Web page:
Death and the following days23 July 2015
Death sadly comes to us all, it is only a question of when and we are honoured to receive calls from relatives and spouses of those that have sadly passed away, usually within a very short period of time, to ask for our advice and guidance as to what to do next.
Obviously it is an emotional and difficult time and it is important to be sympathetic to the needs of those that are suffering.
It is important at this crucial time to be mindful of a couple of basic points which can make a significant difference to family members at what is a very troubling time.
First of all you would normally register the death with the Register Office. They will issue a death certificate to you at that time. It is possible, at the time of registering the death, to receive 10 death certificates at a cost of £40 - £4 per certificate. Although this seems excessive, many pension and insurance policy providers will require sight of an original certificate before they will release any funds. Bearing in mind that undrawn pension funds can be released to those nominated under the pension fund, without recourse to probate and very quickly, it is a very useful way of providing a family with cash flow promptly. The value of the pension fund normally falls outside the estate for inheritance tax purposes and can provide some useful security for a spouse, as an example, when the breadwinner passes away.
If you do not get 10 death certificates then you may find that approaching the various policy providers will take significant time because of the to-ing and fro-ing of certificates. It is also of note that if you do return to the Register Office to gain additional death certificates they will charge you £7 or even £10 per certificate, depending on the length of time since the death, instead of the original £4.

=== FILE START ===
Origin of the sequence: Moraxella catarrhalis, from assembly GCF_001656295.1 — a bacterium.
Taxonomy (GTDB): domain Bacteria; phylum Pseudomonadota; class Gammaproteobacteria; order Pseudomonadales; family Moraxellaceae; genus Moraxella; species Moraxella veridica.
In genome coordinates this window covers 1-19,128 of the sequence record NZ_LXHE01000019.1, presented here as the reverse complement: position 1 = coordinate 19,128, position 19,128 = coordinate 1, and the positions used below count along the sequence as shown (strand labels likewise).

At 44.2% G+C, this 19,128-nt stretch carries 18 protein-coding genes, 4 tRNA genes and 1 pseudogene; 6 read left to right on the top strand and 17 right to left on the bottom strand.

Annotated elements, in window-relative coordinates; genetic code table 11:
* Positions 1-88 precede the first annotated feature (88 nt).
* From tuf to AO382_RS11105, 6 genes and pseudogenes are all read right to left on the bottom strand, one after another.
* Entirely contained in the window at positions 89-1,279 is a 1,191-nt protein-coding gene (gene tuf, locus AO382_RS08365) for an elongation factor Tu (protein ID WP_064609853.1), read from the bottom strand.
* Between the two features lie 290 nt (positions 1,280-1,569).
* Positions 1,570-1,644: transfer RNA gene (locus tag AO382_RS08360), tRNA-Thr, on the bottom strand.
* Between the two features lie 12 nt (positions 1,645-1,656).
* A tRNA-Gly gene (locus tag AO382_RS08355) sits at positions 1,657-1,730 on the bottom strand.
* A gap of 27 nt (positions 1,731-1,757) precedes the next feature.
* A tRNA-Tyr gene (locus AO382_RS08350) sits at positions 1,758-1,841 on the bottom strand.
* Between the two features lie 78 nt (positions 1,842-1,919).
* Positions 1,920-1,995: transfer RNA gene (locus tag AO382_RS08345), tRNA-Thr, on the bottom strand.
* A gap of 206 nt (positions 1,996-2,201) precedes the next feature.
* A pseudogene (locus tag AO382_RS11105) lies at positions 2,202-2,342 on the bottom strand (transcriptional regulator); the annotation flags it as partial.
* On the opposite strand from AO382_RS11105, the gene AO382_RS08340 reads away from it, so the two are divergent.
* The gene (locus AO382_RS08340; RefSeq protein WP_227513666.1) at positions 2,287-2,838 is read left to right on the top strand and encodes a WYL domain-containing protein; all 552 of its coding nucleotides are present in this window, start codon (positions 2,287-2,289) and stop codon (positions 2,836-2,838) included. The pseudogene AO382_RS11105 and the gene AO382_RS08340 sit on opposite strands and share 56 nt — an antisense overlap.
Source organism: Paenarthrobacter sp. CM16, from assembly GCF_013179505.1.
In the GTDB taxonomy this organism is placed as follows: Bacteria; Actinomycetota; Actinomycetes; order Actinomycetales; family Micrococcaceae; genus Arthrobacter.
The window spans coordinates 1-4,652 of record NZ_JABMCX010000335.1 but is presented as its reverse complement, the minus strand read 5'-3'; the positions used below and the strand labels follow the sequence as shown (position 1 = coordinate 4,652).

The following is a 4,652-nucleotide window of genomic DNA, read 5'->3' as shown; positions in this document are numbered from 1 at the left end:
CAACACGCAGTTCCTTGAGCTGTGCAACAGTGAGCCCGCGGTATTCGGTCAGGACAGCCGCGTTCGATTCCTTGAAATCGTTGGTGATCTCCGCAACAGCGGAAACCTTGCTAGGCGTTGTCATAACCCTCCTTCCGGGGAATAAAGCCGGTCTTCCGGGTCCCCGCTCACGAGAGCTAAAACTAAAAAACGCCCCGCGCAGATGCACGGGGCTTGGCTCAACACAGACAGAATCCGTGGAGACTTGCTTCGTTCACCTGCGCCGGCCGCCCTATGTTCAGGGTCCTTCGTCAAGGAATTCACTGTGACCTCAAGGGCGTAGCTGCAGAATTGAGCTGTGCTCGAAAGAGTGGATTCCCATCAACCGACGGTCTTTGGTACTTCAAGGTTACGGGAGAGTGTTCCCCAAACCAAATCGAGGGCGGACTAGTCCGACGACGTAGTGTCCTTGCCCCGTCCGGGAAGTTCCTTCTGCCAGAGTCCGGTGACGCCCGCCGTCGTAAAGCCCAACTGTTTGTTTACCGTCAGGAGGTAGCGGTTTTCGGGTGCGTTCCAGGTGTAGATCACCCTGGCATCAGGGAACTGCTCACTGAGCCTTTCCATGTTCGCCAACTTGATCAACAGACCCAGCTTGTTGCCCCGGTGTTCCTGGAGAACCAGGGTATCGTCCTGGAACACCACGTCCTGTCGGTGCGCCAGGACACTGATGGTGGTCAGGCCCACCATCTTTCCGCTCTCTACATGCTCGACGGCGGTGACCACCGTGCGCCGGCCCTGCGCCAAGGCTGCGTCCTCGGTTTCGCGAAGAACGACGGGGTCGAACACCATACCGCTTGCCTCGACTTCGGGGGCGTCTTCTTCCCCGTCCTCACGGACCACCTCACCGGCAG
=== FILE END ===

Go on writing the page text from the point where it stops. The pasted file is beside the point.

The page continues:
One additional key point is that many banks are required to freeze a current or deposit account on notification of death. If a couple only have joint banking facilities we have seen this cause difficulties where a surviving spouse correctly notifies the bank that their loved one has passed away, to then find that they have no access to cash. We had one lady who was unable to pay for her weekly groceries at a local supermarket because the bank had frozen her debit card. Although the position is normally quickly resolved it can create a few pinch point moments over the initial few days, which can cause unnecessary angst and embarrassment.
These are very simple points at a difficult time but they can make a significant difference to the surviving spouse and family.
If you would like advice on your financial planning, inheritance tax, pension nominations, or other issues surrounding the protection of the family in the event of death then please do not hesitate to contact the team at Chapters Financial in Guildford or Woking.
No individual advice is provided during the course of this blog
Chartered Financial Planner
Certified Financial Planner
ISO22222 Personal Financial Planner
Chapters Financial Planner
Chapters Financial Limited is authorised and regulated by the Financial Conduct Authority, number 402899.